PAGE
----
Osteoarthritis (OA)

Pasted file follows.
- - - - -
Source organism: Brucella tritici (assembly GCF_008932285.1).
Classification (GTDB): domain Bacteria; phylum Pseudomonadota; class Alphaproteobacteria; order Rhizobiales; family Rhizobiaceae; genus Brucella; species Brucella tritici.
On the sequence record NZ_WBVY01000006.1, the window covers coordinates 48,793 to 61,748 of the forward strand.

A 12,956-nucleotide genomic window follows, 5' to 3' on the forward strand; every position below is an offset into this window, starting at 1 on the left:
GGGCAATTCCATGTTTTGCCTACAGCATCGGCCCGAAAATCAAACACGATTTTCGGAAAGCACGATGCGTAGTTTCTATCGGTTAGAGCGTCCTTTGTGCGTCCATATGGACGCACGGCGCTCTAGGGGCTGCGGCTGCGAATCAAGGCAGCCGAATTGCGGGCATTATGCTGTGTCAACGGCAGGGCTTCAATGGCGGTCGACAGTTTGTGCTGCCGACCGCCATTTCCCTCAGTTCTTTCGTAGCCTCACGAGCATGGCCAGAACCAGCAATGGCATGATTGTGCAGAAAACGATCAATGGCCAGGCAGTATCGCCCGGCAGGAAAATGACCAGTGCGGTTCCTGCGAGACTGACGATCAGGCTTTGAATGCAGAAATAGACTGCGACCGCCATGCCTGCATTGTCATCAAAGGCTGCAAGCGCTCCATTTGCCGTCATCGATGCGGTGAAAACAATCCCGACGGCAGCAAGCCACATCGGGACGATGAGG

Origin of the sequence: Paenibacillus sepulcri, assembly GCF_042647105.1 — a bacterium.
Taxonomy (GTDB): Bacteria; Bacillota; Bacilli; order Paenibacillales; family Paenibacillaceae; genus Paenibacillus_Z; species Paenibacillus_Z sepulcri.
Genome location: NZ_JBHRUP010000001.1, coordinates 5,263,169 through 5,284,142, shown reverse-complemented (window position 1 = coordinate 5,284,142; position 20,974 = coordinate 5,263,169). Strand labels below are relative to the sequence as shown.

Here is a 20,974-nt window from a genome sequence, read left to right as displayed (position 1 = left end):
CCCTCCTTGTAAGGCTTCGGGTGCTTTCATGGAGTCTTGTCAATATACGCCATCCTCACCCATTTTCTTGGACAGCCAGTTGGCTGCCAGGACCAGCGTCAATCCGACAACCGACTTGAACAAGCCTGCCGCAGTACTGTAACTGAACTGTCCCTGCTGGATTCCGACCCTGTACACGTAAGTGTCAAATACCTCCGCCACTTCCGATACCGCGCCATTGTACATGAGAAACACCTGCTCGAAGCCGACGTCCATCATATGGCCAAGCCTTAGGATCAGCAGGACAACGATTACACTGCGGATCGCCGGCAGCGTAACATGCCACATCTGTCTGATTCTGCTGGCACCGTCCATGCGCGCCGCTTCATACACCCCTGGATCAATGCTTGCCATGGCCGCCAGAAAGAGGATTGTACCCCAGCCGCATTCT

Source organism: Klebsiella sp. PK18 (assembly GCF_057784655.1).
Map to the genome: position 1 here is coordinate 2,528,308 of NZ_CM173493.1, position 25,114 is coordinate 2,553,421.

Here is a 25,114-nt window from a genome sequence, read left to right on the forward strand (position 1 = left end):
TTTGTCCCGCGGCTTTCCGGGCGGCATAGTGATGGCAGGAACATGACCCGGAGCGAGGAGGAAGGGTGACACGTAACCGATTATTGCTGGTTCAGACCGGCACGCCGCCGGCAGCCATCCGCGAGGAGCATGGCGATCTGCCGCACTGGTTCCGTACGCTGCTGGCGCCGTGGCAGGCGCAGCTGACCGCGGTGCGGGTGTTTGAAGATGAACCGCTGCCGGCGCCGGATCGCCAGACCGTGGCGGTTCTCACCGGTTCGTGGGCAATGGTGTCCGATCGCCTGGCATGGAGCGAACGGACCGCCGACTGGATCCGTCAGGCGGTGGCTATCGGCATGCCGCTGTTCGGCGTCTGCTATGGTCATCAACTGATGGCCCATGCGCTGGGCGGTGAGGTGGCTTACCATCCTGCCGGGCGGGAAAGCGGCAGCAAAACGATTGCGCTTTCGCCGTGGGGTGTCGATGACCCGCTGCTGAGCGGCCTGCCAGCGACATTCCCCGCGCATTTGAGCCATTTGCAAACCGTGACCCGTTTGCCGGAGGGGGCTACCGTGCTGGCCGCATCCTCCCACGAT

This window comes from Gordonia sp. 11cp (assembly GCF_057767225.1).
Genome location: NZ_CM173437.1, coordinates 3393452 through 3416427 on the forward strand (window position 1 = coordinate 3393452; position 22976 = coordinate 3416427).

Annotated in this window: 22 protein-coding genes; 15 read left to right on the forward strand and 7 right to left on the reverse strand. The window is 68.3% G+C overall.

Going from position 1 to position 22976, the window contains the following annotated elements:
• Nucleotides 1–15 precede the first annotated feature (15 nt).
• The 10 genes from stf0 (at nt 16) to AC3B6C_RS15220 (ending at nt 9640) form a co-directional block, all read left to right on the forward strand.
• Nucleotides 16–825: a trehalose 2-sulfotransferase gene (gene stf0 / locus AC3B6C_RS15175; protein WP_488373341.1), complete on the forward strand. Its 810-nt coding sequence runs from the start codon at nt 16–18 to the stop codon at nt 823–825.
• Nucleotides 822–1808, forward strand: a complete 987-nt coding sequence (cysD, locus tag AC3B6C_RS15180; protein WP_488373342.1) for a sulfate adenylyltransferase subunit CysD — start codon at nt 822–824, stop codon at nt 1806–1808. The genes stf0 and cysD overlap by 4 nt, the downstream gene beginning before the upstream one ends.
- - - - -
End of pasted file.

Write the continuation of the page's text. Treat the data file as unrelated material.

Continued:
Osteoarthritis (OA) develops in joints as a result of an underlying condition such as trauma, injury, developmental abnormalities, such as hip and elbow dysplasia; infection (e.g.: Lyme’s disease); and obesity. Older patients with osteoarthritis may seem to be slowing down: slow to rise, low energy level, accidents in the house, stiff after exercise, and they may limp on affected limbs. Diagnosis of OA is based on history, physical examination findings, and x-rays. Some patients with more complicated OA may require more extensive testing to rule out other arthritic conditions (e.g.: Lyme disease, rheumatoid arthritis). One of the most important treatments for osteoarthritis is maintaining a healthy body weight. Excess body weight exacerbates the joint inflammation. Medical therapy of osteoarthritis requires a combination of therapies to address pain and decrease inflammation. Anti-inflammatory medications relieve acute painful episodes. Long term nutritional supplements, such as glucosamine products and omega-3 fatty acids, have been proven to decrease the amount of anti-inflammatory drugs needed to keep a patient with OA comfortable. Developing a physical therapy and weight loss program for patients with OA is essential to keep the joints mobile and supporting muscles strong.